This view shows two buildings associated with the Borghese family; in the background Cappella Paolina, the large chapel built by Pope Paul V Borghese on the southern side of S. Maria Maggiore and in the foreground S. Maria Annunziata, the nunnery founded in 1676 by Camilla Orsini Borghese, widow of Prince Marcantonio II, nephew of the pope. The plate shows also the back of
Monastero delle Religiose Filippine, another nunnery.
The image used as background for this page shows a detail of the windows of S. Maria Annunziata; they had screens to prevent the nuns from seeing/being seen by the people in the street. These kind of windows are still in use in some historical prisons (e.g. at Regina Coeli).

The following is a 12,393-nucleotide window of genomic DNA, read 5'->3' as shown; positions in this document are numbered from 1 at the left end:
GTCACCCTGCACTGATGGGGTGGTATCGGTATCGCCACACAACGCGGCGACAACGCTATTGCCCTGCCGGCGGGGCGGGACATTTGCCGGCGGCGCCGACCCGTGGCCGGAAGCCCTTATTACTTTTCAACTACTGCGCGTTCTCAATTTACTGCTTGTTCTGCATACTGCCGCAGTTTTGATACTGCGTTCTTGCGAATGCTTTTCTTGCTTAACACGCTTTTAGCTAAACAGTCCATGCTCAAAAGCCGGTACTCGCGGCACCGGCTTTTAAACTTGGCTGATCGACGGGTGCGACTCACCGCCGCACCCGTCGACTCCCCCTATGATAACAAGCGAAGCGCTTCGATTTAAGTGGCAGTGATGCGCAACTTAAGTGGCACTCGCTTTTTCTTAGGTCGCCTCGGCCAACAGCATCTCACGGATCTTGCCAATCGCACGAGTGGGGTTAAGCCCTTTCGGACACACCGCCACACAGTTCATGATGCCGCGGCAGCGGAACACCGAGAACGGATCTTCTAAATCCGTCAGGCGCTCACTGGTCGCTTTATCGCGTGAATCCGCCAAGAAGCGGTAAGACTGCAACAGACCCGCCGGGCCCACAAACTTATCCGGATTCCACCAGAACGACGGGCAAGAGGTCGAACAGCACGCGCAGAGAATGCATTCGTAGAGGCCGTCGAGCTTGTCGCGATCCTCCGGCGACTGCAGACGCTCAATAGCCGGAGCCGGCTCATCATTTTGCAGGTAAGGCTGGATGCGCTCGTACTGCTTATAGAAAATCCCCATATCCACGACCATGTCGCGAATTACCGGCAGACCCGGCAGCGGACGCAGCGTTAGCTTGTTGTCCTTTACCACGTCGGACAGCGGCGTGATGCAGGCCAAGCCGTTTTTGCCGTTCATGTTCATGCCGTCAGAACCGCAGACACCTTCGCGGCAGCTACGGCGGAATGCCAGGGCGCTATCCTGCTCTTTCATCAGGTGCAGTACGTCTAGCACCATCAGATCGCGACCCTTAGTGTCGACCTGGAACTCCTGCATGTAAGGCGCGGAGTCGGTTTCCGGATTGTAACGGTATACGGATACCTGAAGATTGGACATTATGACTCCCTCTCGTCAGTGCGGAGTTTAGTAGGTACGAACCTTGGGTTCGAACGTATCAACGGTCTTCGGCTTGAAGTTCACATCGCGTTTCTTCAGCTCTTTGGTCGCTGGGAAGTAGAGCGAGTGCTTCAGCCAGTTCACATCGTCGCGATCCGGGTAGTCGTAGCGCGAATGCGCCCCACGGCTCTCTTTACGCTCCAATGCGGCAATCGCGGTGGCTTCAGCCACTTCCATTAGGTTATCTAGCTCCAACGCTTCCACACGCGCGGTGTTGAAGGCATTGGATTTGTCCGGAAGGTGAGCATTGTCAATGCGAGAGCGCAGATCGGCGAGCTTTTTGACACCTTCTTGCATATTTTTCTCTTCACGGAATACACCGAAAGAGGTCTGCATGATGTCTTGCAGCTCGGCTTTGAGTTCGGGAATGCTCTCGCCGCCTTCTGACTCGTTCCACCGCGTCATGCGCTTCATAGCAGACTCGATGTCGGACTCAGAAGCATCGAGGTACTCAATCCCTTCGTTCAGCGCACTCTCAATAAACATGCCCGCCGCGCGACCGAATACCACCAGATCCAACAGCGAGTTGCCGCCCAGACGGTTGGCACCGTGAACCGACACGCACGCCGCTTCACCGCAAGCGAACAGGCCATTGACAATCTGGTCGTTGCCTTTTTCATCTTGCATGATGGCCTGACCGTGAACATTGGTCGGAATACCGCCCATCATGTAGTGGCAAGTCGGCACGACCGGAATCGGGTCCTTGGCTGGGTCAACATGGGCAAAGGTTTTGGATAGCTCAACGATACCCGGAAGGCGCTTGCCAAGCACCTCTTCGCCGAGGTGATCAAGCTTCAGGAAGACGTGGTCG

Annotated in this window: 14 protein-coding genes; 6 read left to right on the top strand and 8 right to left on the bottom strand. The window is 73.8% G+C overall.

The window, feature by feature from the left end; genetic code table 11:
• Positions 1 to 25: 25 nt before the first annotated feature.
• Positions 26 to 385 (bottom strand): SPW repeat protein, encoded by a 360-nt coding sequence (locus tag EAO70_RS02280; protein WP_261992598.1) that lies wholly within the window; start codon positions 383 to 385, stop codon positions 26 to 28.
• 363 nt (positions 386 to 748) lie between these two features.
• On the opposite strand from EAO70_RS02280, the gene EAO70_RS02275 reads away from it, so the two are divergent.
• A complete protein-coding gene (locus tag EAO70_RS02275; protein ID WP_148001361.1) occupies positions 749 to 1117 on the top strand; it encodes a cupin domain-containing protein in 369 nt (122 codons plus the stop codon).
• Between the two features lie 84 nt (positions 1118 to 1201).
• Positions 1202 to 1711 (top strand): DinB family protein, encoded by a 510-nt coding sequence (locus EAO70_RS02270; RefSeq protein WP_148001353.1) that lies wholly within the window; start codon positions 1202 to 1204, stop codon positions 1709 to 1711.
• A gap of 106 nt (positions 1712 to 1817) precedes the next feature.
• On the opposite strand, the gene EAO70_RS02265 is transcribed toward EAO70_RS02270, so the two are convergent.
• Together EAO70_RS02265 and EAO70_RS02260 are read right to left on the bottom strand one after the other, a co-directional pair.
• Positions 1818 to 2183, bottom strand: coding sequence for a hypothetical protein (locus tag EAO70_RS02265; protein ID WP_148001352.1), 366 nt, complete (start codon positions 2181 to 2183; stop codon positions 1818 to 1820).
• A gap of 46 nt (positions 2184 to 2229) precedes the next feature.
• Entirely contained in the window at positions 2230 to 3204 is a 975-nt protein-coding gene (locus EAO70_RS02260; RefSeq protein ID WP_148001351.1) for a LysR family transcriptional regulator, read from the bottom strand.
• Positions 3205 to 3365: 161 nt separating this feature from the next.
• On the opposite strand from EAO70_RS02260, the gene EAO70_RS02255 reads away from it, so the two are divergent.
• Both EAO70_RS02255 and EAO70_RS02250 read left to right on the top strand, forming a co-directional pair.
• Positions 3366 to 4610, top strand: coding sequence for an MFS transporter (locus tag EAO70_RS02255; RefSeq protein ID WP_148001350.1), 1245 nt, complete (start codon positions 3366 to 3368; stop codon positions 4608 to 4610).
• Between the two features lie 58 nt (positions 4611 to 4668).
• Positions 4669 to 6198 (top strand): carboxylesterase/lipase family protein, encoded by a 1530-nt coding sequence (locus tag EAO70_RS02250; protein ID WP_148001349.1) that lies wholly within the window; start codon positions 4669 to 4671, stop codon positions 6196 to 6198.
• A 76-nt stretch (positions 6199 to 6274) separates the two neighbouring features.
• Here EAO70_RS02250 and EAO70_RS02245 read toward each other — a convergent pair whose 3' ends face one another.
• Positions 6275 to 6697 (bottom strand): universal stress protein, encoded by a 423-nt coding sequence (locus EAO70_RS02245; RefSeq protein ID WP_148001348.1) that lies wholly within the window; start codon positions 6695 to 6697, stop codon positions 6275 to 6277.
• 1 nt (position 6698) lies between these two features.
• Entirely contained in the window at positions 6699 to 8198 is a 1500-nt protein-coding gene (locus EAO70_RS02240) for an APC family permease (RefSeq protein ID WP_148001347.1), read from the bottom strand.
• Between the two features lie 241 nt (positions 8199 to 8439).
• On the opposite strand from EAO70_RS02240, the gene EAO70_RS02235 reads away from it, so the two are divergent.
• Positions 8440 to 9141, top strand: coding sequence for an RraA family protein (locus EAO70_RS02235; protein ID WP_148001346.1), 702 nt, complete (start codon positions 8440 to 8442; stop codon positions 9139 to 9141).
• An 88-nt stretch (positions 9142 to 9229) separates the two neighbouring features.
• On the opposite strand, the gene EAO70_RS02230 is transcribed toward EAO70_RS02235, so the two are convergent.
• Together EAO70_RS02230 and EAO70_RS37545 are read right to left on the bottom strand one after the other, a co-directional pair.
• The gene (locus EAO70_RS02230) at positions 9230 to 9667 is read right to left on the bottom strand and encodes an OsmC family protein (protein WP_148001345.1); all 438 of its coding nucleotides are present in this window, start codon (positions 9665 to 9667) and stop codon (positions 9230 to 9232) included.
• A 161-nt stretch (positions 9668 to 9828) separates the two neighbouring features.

The view is taken from the green dot in the 1748 map below. In the description below the plate Vasi made reference to: 1) S. Maria Annunziata delle Religiose Turchine; 2) Rear side of Monastero delle Filippine; 3) S. Maria Maggiore. 2) and 3) are shown in other pages. The small map shows also 4) Palazzo Imperiali Borromeo; 5) Via Graziosa.
(left) The view in January 2009; (centre) façade of the church; (right) detail of the nunnery
In 1872 the nunnery was confiscated and turned into a property of the Italian Army; it still houses offices of the Army or associations of members of its various corps; some XVIIIth century houses near S. Maria Annunziata have been replaced by modern buildings and the street between the two nunneries is always full of parked cars.